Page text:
Tuesday, June 5, 2012
Deven Marrero, SS of the future?
By By Gordon Edes
BOSTON -- Mike Roberts coached at the highest levels of college baseball, having led the University of North Carolina for 24 years. His son, Brian, is an All-Star second baseman for the Baltimore Orioles. He works for the Athletes Performance Institute, where Dustin Pedroia, Jacoby Ellsbury and Kevin Youkilis, among many pro athletes, have trained.
He still coaches baseball in the Cape League, where three of his players from the Cotuit Kettleers were taken in the first round Monday in Major League Baseball's amateur draft.
This is what Mike Roberts says about Deven Marrero, the shortstop from Arizona State University chosen 24th overall by the Red Sox.
"He's the best amateur baseball player on the defensive side I've ever seen in 35 years of coaching," he said Tuesday. "He's Omar Vizquel at 20, 21, except he'll be a better hitter and steal more bases. I've seen him do things defensively I've never seen another infielder do."
Roberts coached Marrero two summers at Cotuit. There's a special bond there.
"I absolutely cherish the young man," said Roberts, a sentiment evidently shared by others in Cotuit, given that the family that hosted Marrero while he played for the Kettleers flew to south Florida to be with him on draft day.
"I'm thrilled beyond words. I feel as happy as the day my own son was drafted," said Roberts.
Still, his judgment of Marrero's skills is not dictated by his affection for the 21-year-old player, who endured a horrific experience in high school (his father was convicted of sexual battery and molestation of two teenage girls) and thrived at Arizona State, where his mother encouraged him to go despite his offer to attend school closer to home.
Roberts, who coached longtime star shortstop Walt Weiss in college -- Weiss was AL Rookie of the Year for Oakland -- and has worked with Carl Crawford as a base-stealing coach, said he delivered the exact assessment to two big-league teams who called him before the draft and were picking ahead of the Red Sox. He said he was shocked that Marrero was still available when the Sox made their pick.
He's the best amateur baseball player on the defensive side I've ever seen in 35 years of coaching. ... I've seen him do things defensively I've never seen another infielder do.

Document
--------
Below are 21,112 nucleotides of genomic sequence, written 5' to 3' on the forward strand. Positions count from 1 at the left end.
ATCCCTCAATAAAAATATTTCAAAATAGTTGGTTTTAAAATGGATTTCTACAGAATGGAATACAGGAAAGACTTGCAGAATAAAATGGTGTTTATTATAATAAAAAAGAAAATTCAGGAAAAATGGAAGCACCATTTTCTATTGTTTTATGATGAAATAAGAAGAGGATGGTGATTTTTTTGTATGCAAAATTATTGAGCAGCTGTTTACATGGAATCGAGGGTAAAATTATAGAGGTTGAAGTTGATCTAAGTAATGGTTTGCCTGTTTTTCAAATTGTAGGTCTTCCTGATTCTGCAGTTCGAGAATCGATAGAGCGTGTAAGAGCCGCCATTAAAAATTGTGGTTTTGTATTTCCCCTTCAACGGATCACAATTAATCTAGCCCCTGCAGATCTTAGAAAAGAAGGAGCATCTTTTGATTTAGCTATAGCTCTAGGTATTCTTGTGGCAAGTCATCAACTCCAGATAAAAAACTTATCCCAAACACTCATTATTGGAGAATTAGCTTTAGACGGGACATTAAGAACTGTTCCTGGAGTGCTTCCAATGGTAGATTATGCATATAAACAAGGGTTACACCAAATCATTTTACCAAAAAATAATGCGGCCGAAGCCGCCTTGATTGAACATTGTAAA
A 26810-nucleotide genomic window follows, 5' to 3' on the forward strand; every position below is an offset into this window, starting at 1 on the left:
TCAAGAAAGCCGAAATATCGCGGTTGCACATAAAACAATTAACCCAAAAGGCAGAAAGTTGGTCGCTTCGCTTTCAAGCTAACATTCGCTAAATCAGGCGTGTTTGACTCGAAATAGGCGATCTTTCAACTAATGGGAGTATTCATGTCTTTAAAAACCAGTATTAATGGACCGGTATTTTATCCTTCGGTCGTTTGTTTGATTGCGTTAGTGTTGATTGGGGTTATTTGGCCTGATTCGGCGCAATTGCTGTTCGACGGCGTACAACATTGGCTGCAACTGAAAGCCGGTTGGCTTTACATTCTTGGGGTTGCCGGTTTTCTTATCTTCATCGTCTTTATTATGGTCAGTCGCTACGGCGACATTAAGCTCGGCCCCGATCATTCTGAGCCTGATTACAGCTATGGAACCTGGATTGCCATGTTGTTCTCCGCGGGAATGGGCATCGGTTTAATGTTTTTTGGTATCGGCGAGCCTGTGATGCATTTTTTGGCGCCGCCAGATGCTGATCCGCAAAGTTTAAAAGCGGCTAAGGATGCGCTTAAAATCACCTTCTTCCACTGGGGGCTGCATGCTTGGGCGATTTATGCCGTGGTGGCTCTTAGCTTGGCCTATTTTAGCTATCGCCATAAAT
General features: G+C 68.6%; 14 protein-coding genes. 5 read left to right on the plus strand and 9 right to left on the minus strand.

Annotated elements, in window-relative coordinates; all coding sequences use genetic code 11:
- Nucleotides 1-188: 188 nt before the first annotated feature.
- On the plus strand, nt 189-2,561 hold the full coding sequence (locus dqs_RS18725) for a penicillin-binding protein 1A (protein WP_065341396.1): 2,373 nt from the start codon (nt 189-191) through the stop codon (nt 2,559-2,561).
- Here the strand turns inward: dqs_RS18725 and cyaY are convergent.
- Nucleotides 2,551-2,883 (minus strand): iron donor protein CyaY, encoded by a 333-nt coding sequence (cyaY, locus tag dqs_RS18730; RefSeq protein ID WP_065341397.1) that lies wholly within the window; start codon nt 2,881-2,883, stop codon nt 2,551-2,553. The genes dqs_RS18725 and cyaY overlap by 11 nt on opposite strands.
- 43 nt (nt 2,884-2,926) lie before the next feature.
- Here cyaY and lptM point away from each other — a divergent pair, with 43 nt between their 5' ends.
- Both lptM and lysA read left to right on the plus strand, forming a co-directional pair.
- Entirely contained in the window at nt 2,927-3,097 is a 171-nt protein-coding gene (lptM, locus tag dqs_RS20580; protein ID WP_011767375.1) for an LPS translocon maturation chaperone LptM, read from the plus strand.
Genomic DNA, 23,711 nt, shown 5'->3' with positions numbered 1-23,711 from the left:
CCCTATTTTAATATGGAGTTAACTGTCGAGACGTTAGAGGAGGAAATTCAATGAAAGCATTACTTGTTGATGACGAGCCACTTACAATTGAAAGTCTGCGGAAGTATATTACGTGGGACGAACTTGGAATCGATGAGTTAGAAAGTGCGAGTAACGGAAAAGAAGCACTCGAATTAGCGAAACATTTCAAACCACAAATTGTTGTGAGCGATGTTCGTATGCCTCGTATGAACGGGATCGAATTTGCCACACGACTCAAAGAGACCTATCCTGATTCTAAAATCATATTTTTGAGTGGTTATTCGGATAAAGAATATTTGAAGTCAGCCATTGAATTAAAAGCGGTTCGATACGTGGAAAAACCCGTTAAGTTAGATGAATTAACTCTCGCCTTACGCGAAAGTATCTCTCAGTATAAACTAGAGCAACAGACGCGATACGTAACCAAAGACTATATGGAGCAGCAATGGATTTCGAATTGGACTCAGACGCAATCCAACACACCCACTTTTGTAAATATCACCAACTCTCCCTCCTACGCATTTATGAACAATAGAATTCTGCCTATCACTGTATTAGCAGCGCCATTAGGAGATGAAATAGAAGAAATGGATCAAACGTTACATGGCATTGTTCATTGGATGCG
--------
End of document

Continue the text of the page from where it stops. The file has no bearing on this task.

-- Mike Roberts, on Red Sox draft pick Deven Marrero
"To me, he should have been in the top five," Roberts said.
Marrero wasn't even the top shortstop drafted Monday. Carlos Correa was taken first overall by the Houston Astros, who made the 17-year-old the highest-drafted player ever out of Puerto Rico. With the 12th pick, the New York Mets selected another high school shortstop, Gavin Cecchini, whose brother, Garin, is a 21-year-old third baseman for Class A Greenville and rated the 11th-best prospect in the Sox organization by SoxProspects.com.
While the respected Baseball America also rated Marrero's defense highly, it raised questions about Marrero's bat -- he hit just .284 this season for ASU, in part because of a sprained ankle -- and his attitude.
"Marrero has been frustrating for scouts this spring, not just because he has underperformed but because he has looked so nonchalant doing it," the publication wrote in its pre-draft rankings. "Scouts say Marrero has played without energy this year and has shown off his above-average arm strength only when he needs to. He has above-average raw speed but doesn't always go at full speed on the bases."
Roberts read those comments.
"Crap," he said. "That's not the young man I know. Whoever bypassed him in the draft, I hope he beats them for the next 10 to 15 years because that's how long I expect he'll be in the big leagues. To me, the Red Sox got the gem of the draft, another (Dustin) Pedroia, another (Jacoby) Ellsbury, a real hidden gem who will get to the big leagues quickest.
"When I first met him in 2010, I thought he was Ty Cobb tough. I'm an old-school, Southern guy and Deven came to me right after the College World Series. I played him 10, 12 days in a row, and while I rarely ask a guy if he wants a day off, he'd played so much I asked him.
"He looked at me with the most sincere look and said, 'Coach, I don't take days off.'"
The easy comparison, of course, is to Pedroia, who like Marrero was an ASU shortstop when the Sox drafted him in the second round in 2004 (65th overall, their first pick in the draft). Different types, Roberts said.
"Deven is more Hank Aaron, Roberto Clemente in terms of being a gifted, rhythmic athlete," he said. "Dustin Pedroia and Brian Roberts put out a lot more energy -- 5-foot-7, 5-8 guys that people have to see it, diving for balls all over the field.
"Devin understands the game, but doesn't flaunt the game. He makes plays like a Robinson Cano. He's a different mentality than Dustin. A much quieter, laidback, reserved young man."
It didn't escape Pedroia that the Red Sox went for another Arizona guy. Tuesday before Boston's game against the Orioles, Pedroia acknowledged the selection of Marrero. "Yeah, I sent him a text message last night," he said.
|Many will compare Deven Marrero to another highly touted draft pick out of Arizona, Dustin Pedroia. But Marrero is "a much quieter, laidback, reserved young man," says his former coach.|